Radioactivity and ionising radiation measurements are fundamental to a significantly large and expanding group of activities. The ranges of activity and absorbed dose covered are very wide.
Lowest levels: environmental/occupational
At the lowest dose and activity levels, are those found in the environment from natural sources such as the ground and cosmic rays. There are also low levels of radiation around us from smoke detectors, and at a lower level from radioactive waste from hospitals, industry and nuclear power. Cosmic rays (and particularly neutrons arising from cosmic rays) can interfere seriously with the operation of modern integrated circuits.
In all these cases NPL has a fundamental role in the provision of the accurate, traceable measurements required to ensure that the doses received by people are as low as reasonably practicable (ALARP), and so that equipment is not damaged by radiation.
At higher doses and activity levels are those found for example in diagnostic use, such as with X-rays or PET scanners. The radiation dose delivered to patients (and in the case of PET measurements or nuclear medicine, to the people around them), must follow the ALARP principle and accurate measurements of dose and activity are fundamental to this.
There are many different treatment modalities now for radiotherapy. NPL maintains the primary standard of absorbed dose in the most critical of areas; it is important in radiotherapy that the doses delivered are high enough to a tumour to have a proper therapeutic effect, but low enough to the surrounding healthy tissues that the patient's health is not compromised as a result. NPL plays a significant role in the development of new measurement instruments, and calibration and audit tools and services, ensuring that othe required quality of these measurements is maintained and developed.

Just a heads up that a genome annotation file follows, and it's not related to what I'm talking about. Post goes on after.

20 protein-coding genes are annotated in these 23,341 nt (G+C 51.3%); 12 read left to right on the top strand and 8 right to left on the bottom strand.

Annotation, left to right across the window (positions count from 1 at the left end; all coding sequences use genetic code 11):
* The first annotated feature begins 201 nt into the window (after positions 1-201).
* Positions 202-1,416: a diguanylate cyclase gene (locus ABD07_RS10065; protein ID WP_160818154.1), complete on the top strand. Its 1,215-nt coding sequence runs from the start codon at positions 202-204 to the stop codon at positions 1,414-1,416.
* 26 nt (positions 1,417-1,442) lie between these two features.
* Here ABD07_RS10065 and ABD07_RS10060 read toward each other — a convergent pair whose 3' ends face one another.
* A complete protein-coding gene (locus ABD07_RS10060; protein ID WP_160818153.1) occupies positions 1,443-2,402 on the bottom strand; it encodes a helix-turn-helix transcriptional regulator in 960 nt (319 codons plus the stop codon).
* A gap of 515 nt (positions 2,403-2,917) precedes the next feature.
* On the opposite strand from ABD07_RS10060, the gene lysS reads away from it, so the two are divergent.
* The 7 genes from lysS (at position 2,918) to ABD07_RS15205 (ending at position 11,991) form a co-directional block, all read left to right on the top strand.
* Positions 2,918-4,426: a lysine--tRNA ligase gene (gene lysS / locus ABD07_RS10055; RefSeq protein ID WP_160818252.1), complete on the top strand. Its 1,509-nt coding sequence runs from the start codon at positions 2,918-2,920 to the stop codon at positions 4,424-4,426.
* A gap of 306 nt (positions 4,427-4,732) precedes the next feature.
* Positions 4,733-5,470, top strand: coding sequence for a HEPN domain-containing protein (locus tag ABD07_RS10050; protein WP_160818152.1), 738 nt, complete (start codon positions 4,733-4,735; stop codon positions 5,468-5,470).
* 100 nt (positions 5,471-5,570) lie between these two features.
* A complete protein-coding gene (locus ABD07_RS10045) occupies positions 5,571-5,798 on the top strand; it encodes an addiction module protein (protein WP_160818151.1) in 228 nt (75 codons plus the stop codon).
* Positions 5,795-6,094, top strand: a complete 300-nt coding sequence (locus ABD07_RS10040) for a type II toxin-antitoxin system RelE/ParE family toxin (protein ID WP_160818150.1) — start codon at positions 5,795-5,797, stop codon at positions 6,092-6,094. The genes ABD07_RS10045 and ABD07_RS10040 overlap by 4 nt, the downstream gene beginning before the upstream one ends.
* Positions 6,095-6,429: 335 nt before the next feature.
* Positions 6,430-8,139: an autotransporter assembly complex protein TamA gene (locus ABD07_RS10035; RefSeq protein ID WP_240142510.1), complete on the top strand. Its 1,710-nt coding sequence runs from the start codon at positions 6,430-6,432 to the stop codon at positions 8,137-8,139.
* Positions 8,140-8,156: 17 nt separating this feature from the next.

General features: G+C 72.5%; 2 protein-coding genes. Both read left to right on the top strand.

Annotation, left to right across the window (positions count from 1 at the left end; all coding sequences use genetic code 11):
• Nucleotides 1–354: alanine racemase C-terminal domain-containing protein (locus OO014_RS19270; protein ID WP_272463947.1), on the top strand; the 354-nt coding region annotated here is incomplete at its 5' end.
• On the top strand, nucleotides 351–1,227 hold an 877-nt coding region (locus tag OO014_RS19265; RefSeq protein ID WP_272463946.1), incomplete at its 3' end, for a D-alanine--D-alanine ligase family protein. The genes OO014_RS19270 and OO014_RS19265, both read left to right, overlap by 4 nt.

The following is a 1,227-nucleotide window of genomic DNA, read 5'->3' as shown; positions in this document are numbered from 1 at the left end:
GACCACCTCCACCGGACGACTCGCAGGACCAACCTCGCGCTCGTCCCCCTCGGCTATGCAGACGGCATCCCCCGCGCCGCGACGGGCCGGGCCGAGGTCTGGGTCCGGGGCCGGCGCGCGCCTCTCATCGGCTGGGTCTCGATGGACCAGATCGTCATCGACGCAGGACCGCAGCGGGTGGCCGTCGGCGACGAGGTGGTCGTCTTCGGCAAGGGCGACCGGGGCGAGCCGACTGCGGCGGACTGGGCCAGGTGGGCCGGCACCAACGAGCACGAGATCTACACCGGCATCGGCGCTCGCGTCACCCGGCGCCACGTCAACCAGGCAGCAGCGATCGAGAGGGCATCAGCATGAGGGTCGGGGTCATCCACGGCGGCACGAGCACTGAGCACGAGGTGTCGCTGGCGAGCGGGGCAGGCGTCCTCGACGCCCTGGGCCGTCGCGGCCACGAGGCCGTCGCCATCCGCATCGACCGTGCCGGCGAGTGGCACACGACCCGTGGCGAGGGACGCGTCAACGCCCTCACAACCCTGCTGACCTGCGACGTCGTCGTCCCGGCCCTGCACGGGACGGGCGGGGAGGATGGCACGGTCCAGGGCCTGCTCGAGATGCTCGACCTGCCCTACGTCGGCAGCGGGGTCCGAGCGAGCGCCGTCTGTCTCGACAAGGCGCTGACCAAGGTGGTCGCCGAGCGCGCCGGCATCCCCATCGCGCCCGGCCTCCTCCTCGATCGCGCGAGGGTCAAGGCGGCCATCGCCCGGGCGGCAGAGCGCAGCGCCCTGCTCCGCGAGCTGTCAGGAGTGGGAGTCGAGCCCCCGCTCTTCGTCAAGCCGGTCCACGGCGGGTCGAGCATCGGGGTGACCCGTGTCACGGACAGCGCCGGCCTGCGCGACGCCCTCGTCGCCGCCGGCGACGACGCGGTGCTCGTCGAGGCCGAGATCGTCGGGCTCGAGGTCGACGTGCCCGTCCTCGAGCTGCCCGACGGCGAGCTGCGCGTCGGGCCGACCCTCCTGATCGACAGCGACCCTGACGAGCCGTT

Many industrial processes require irradiation of materials to high doses. These range from the crosslinking of polymers (wire insulation, the production of heat-shrinkable tube, the curing of paints), or the modification of the electronic properties of semiconductors, to highly-critical applications such as the irradiation of medical devices or food for the purposes of sterilisation. New types of medical device may require new irradiation approaches and hence new dosimetry techniques, and NPL is involved in the development of these techniques and in the worldwide dissemination of best practice in dosimetry throughout the irradiation industry.
The irradiation industry, and especially the nuclear industry, uses, transports, and ultimately disposes of, high levels of radioactivity. Traceable measurements of all levels of activity from very low to very high are required for all these processes are required in order that the requirements of efficiency, safety and security are met.
In all these areas, mathematical modelling goes hand-in-hand with measurement: In many cases, the measurement may only be made indirectly and the actual quantity required is calculated using a validated model, or in other cases a correction factor is applied which is itself calculated using a model. NPL uses several different approaches, from finite-element heat-flow calculations to detailed Monte Carlo radiation transport codes, some of which are run on the NPL Grid in order that many months’ worth of calculations for one computer can be carried out in one day.
Read more about Ionising Radiation Quantities and Units